Recently, I read an article comparing Business Process Management (BPM) versus Data Management (DM). I am sure you have come across such articles, It made me question if ‘versus’ is the appropriate word. Business Process is an integral part of any Data Management engagement while data is addressed as only an after-thought in many Business Process Management engagements. I understand that these articles contrasting BPM and DM are more driven by vendor solutions rather than any enterprise realities. Let me first analyze how business processes fit into data management engagements and propose some ideas on how these two can coexist and work in hand in hand for more effective business process and data management initiatives.
Business Process Management (BPM) initiatives are often driven by a need to solve business problems and making processes more efficient by focusing on personnel-centric dependencies and heavily emphasizing change management. BPM initiatives are mostly driven from functional or business units, and are led by subject matter experts from business groups. Even though data may be an afterthought in BPM initiatives, it is imperative for management to realize that data is the primary asset that employees are dealing with as part of their business process. To assume that high quality and trustworthy data will be magically available without specific focus on data will result in frustration for the executives at a later point of time.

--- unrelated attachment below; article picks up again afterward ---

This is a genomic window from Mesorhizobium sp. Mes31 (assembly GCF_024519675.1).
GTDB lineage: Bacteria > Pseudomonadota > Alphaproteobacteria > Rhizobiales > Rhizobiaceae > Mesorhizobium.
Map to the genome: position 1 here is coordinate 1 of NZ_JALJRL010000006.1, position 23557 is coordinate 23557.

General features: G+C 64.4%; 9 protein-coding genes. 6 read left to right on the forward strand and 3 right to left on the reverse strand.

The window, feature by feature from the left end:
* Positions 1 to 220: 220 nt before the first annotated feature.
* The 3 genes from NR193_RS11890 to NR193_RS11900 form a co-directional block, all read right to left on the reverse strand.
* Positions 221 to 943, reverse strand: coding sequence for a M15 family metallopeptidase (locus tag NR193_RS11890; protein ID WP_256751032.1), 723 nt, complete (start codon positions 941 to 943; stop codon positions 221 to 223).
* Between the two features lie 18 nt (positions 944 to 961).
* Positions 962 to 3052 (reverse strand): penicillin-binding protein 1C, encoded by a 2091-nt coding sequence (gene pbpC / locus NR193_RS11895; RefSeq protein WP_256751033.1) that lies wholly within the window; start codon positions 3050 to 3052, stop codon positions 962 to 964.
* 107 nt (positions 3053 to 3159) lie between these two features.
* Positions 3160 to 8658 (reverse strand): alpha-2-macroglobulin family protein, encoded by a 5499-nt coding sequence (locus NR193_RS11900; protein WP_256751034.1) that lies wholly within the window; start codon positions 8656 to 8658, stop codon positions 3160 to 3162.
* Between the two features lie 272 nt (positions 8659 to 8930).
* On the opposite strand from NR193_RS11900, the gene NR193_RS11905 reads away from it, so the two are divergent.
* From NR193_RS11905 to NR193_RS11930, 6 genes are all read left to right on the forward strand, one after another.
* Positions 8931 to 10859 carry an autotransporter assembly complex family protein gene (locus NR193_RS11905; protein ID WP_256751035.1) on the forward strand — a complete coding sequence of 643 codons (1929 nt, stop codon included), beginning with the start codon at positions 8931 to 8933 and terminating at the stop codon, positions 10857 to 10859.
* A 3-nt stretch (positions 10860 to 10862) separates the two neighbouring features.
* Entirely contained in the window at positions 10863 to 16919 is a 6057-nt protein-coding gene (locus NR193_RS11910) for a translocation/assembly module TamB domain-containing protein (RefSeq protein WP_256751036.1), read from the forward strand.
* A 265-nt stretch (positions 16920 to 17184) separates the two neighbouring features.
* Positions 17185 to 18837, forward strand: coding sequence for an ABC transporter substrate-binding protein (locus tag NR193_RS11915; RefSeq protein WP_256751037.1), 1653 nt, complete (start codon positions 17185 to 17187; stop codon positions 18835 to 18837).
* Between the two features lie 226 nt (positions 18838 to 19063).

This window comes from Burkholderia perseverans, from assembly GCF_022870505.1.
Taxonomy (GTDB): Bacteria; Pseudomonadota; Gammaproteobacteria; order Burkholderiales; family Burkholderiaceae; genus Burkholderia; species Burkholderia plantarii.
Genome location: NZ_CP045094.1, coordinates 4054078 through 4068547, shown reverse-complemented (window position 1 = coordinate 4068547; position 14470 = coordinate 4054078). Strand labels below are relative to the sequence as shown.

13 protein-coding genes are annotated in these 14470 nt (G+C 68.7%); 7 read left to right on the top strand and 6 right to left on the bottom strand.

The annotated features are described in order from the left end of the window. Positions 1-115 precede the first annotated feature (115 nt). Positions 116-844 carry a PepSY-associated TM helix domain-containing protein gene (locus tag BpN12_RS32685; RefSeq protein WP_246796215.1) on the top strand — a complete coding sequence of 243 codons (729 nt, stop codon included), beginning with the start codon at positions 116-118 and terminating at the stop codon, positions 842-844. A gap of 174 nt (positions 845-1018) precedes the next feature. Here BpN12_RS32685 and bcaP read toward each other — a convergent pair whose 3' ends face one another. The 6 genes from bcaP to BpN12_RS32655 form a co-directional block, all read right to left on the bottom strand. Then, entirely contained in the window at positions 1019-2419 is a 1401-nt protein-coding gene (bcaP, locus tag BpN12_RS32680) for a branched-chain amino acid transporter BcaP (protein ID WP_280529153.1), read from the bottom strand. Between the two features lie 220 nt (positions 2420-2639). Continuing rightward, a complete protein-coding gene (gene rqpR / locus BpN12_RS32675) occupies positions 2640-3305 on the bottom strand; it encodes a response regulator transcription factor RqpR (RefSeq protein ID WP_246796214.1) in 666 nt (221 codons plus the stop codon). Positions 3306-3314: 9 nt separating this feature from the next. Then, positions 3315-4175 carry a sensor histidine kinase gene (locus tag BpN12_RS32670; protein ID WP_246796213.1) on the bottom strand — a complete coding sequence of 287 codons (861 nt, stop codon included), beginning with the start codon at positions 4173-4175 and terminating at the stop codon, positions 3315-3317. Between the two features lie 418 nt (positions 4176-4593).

Data Management initiatives, on the other hand, are driven often with a focus on business intelligence or regulation/risk management. Given the heavy emphasis on data governance and data quality in any good data management initiative, it is foolish not to think about business processes and change management as part of these initiatives. It is quite impossible for Data Quality (DQ) assessments to focus only on DQ dimensions (such as accuracy, completeness etc.), and not at all on business processes for capturing and updating the data. Similarly, any Data Governance framework worth its name will undoubtedly address business processes to ensure that the framework can withstand the test of time.
Let us look at what might happen if we address BPM and Data Management as separate engagements in isolation of each other:
Business process efficiency with minimal focus on data quality – The success of a BPM initiative may be assessed primarily on reducing/consolidating number of processes, increasing their efficiency with no regard to resulting data quality. Can you imagine the impact to the actual business because of this outcome? Flawed decision-making based on imperfect data, but surely the processes are more efficient. Yeah, go report this to your executive management!
Governance – Who is on first? Process Governance or Data Governance? – It is quite difficult to imagine a data governance program without any focus on processes. If BPM and DM are treated as separate initiatives, the resulting process governance and data governance organizations will inherently compete for resources and executive attention, resulting in chaos and frustration throughout the organization.